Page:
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Danish People
Danish (mutually intelligible languages incl. Norwegian, Swedish, Faroese, Icelandic)Religion Lutheranism
Lutheranism
(Church of Denmark)[21] Further details: Religion in DenmarkRelated ethnic groupsSwedes, Norwegians, Germans, Frisians, English, Faroese, Icelanders Other Germanic peoples Danes
Danes
(Danish: danskere) are the citizens of Denmark, most of whom speak Danish and consider themselves to be of Danish ethnicity. The first mentions of Danes
Danes
are from the 6th century in Jordanes' Getica, by Procopius, and by Gregory of Tours
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Military Engineering
Military engineering
Military engineering
is loosely defined as the art, science, and practice of designing and building military works and maintaining lines of military transport and communications. Military engineers are also responsible for logistics behind military tactics. Modern military engineering differs from civil engineering. In the 20th and 21st centuries, military engineering also includes other engineering disciplines such as mechanical and electrical engineering techniques.[1] According to NATO, "military engineering is that engineer activity undertaken, regardless of component or service, to shape the physical operating environment. Military engineering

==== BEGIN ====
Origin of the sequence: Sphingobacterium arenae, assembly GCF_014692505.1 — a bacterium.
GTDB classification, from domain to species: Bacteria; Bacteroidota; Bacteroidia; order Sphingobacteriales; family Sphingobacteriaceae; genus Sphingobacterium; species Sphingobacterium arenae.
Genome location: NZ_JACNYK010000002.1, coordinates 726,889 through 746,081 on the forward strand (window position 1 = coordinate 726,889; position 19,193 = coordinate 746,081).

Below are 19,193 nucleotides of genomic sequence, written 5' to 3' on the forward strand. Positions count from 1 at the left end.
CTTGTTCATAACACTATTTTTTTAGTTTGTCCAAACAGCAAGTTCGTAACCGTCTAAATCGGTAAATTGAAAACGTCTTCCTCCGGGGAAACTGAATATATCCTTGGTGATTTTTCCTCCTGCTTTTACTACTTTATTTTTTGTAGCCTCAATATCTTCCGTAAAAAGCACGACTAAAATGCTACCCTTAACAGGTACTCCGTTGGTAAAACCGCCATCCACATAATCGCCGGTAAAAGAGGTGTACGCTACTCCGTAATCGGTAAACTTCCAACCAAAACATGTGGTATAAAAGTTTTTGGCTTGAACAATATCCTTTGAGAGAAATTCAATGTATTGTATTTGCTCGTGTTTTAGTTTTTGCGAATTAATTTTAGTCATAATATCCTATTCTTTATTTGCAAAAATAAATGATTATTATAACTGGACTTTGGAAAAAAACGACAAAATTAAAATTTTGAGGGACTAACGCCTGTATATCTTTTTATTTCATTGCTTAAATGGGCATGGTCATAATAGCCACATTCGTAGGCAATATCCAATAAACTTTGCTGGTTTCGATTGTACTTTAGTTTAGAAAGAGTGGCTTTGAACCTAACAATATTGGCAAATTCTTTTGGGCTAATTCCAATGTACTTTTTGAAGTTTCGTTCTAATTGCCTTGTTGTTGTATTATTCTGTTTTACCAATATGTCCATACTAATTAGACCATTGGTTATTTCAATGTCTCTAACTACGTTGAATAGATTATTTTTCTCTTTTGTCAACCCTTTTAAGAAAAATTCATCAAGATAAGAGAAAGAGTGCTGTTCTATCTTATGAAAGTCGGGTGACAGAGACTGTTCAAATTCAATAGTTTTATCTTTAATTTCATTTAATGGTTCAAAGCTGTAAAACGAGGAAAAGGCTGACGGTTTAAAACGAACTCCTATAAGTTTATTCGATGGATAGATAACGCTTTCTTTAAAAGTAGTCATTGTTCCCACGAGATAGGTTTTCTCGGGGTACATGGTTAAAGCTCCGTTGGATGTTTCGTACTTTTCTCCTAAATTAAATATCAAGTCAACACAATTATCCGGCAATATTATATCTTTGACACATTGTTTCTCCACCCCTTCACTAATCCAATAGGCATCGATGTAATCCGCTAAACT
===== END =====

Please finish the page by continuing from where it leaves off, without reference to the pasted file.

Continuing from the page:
Military engineering
incorporates support to maneuver and to the force as a whole, including military engineering functions such as engineer support to force protection, counter-improvised explosive devices, environmental protection, engineer intelligence and military search
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Toronto Islands
The Toronto
Toronto
Islands (formerly known as Island of Hiawatha
Hiawatha
and also known as Menecing, meaning "On the Island" in the Ojibwa language)[1][2] are a chain of small islands in Lake Ontario, south of mainland Toronto, Ontario, Canada. Comprising the only group of islands in the western part of Lake Ontario, the Toronto
Toronto
Islands are located just offshore from the city centre, and provide shelter for Toronto
Toronto
Harbour. The islands are home to parkland, the Billy Bishop Toronto
Toronto
City Airport, several yacht clubs, Centreville Amusement Park, and Hanlan's Beach. The island community is considered to be the largest urban car-free community in North America, although some service vehicles are permitted
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British Army
The British Army
Army
is the principal land warfare force of the United Kingdom, a part of British Armed Forces. As of 2017, the British Army comprises just over 80,000 trained regular (full-time) personnel and just over 26,500 trained reserve (part-time) personnel.[4] Since April 2013, Ministry of Defence publications have not reported the entire strength of the Regular Reserve; instead, only Regular Reserves serving under the fixed-term reserve contracts have been counted.[5] The modern British Army
Army
traces back to 1707, with an antecedent in the English Army
Army
that was created during the Restoration in 1660
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American Revolutionary War
Allied victory:Peace of Paris British recognition of American independence End of the First British Empire British retention of Canada
Canada
and GibraltarTerritorial changesGreat Britain cedes to the United States
United States
the area east of the Mississippi River
Mississippi River
and south of the Great Lakes
Great Lakes
and St